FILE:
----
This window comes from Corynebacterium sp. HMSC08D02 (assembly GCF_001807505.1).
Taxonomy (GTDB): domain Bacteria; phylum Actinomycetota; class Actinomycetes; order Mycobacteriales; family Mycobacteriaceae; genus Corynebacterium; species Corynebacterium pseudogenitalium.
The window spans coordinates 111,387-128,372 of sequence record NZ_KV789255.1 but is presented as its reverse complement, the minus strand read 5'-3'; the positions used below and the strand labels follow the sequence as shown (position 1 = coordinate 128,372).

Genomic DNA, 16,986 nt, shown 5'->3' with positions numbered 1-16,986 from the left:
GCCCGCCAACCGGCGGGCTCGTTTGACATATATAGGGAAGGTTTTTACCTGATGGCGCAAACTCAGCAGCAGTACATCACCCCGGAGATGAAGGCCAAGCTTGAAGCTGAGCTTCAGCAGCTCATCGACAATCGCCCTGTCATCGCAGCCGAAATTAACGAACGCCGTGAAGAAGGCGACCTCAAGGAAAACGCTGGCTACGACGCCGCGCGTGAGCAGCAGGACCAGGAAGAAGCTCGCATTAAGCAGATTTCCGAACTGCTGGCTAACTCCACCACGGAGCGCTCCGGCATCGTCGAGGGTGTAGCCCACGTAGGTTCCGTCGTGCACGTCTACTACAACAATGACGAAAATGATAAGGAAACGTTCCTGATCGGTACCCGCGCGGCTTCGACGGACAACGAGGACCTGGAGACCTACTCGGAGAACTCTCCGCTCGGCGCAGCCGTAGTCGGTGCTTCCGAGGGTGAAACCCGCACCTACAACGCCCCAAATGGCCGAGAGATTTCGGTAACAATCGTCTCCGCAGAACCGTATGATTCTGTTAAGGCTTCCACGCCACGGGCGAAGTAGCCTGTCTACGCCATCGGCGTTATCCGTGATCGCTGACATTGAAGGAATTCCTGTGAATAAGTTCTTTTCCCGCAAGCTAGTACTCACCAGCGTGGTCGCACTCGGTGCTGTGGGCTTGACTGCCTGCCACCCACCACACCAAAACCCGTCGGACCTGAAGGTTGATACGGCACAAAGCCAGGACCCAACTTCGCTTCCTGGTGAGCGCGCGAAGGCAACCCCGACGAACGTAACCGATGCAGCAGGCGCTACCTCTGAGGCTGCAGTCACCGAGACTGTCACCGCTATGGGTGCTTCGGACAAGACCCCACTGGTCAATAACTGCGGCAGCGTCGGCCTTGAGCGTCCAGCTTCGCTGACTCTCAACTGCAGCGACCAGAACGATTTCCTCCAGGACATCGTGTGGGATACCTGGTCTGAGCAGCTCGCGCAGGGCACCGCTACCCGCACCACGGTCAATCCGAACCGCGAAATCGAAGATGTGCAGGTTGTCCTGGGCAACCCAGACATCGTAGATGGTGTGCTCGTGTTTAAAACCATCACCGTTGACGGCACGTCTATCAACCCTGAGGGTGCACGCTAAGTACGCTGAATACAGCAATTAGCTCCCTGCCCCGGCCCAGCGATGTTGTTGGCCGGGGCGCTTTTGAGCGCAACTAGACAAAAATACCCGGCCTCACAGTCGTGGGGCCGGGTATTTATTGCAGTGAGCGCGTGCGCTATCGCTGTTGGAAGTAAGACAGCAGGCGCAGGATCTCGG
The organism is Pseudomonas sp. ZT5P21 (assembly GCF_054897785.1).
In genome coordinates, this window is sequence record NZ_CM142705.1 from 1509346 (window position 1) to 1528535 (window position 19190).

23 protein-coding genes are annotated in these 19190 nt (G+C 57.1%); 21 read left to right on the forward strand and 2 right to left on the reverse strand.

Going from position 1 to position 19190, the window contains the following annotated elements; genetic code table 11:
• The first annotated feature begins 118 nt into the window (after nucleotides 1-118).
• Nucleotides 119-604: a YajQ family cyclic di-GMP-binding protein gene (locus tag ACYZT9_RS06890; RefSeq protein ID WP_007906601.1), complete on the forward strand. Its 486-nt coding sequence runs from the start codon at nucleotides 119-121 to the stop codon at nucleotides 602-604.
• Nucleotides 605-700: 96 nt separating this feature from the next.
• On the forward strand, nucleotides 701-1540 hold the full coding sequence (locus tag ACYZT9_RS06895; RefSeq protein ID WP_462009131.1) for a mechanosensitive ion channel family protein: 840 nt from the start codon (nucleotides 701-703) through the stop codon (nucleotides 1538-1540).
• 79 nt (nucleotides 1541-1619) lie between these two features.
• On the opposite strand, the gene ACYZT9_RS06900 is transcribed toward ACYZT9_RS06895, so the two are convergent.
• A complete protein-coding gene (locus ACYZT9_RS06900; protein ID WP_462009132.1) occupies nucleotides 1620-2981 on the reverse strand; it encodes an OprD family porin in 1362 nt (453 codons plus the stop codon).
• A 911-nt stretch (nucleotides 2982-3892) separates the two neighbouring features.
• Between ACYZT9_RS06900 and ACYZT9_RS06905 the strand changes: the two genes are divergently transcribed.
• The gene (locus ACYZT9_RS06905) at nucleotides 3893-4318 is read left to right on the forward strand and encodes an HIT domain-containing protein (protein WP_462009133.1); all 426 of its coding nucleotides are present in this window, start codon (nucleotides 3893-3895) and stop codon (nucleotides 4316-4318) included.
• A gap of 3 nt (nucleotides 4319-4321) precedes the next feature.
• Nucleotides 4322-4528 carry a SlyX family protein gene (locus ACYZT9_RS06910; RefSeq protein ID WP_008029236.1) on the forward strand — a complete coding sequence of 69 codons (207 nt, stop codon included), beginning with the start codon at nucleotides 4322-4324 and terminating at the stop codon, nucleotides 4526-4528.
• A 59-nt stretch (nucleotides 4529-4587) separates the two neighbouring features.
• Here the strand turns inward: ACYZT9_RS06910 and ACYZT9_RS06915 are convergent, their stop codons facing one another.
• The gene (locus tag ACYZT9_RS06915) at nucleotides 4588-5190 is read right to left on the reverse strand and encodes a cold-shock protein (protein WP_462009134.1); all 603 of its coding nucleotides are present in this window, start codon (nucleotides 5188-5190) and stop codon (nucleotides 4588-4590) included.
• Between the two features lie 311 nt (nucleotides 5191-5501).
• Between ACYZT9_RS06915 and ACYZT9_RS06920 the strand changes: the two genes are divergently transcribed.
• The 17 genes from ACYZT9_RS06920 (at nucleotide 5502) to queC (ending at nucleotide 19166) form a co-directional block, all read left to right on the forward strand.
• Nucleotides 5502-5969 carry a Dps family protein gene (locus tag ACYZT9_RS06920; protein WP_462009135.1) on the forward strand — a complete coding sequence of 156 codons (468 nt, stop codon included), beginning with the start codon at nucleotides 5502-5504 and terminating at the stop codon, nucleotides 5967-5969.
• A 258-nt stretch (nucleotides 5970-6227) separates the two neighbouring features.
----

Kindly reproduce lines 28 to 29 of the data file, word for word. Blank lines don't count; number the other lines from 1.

• Nucleotides 5502-5969 carry a Dps family protein gene (locus tag ACYZT9_RS06920; protein WP_462009135.1) on the forward strand — a complete coding sequence of 156 codons (468 nt, stop codon included), beginning with the start codon at nucleotides 5502-5504 and terminating at the stop codon, nucleotides 5967-5969.
• A 258-nt stretch (nucleotides 5970-6227) separates the two neighbouring features.